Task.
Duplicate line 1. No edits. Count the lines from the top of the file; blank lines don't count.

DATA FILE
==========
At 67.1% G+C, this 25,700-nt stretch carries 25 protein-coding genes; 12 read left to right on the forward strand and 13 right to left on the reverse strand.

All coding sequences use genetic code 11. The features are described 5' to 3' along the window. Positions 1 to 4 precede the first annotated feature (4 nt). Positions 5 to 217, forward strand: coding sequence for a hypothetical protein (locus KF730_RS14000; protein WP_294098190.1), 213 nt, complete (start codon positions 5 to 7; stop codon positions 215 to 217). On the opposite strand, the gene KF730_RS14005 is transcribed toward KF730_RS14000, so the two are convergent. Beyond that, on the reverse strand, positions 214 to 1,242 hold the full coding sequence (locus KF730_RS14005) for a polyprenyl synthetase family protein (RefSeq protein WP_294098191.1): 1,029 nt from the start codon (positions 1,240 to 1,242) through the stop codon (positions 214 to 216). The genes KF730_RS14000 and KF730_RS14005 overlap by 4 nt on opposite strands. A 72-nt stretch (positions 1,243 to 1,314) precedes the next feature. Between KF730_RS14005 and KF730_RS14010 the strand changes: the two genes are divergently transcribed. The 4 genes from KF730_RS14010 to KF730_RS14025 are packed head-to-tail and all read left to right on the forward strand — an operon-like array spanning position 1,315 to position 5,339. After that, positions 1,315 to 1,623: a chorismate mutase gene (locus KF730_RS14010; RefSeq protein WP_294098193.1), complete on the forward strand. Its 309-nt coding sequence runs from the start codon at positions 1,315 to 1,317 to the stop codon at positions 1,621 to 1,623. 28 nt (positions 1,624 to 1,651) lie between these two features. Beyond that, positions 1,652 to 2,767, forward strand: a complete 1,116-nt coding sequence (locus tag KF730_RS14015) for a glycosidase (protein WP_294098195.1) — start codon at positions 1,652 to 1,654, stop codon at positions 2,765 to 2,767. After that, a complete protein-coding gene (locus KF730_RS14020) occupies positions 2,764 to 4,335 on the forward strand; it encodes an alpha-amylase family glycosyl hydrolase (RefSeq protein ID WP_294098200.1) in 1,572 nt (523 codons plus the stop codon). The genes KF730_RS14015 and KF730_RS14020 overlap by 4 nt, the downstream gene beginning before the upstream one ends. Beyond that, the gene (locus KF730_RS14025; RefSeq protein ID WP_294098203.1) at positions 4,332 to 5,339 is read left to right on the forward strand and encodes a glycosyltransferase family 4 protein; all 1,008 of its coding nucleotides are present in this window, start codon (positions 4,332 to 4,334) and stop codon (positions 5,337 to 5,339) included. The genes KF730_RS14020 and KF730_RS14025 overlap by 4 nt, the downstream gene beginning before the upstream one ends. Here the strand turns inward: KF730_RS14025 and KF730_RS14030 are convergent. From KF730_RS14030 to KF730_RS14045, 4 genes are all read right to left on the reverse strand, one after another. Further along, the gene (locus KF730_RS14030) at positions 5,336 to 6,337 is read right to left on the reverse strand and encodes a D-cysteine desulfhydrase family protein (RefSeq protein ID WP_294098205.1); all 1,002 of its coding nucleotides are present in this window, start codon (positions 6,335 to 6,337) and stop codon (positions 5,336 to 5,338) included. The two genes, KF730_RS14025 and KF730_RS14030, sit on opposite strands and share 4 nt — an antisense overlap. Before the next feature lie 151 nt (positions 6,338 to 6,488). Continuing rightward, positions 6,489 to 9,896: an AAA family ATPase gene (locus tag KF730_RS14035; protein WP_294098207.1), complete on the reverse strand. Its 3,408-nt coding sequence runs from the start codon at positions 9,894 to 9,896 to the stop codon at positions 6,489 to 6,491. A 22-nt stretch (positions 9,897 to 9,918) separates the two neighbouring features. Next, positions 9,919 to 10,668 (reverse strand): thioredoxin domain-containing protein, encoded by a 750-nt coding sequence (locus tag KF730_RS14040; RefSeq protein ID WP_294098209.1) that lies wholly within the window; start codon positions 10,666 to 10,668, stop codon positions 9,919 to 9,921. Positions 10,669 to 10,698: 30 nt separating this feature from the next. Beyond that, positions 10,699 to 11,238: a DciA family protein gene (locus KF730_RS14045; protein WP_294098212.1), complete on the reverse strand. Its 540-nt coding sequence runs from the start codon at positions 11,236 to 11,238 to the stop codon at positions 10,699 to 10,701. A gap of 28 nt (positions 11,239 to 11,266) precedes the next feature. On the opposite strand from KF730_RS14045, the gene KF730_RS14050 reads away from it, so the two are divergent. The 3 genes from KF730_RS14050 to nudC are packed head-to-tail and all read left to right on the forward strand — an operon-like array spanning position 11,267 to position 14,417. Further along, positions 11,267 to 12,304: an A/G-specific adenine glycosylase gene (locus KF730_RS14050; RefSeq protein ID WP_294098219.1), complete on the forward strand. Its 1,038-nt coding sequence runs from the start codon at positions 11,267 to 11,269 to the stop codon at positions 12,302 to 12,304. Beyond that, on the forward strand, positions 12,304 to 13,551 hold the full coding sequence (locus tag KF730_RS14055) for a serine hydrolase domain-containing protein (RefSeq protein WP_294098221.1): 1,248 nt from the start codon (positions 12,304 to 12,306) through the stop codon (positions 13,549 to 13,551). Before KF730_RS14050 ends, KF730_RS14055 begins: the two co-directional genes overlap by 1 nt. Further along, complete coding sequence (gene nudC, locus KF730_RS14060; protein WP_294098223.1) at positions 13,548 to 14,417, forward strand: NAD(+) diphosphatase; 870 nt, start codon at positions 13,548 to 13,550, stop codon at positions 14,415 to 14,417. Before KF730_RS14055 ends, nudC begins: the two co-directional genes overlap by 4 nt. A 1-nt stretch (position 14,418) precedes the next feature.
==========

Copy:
At 67.1% G+C, this 25,700-nt stretch carries 25 protein-coding genes; 12 read left to right on the forward strand and 13 right to left on the reverse strand.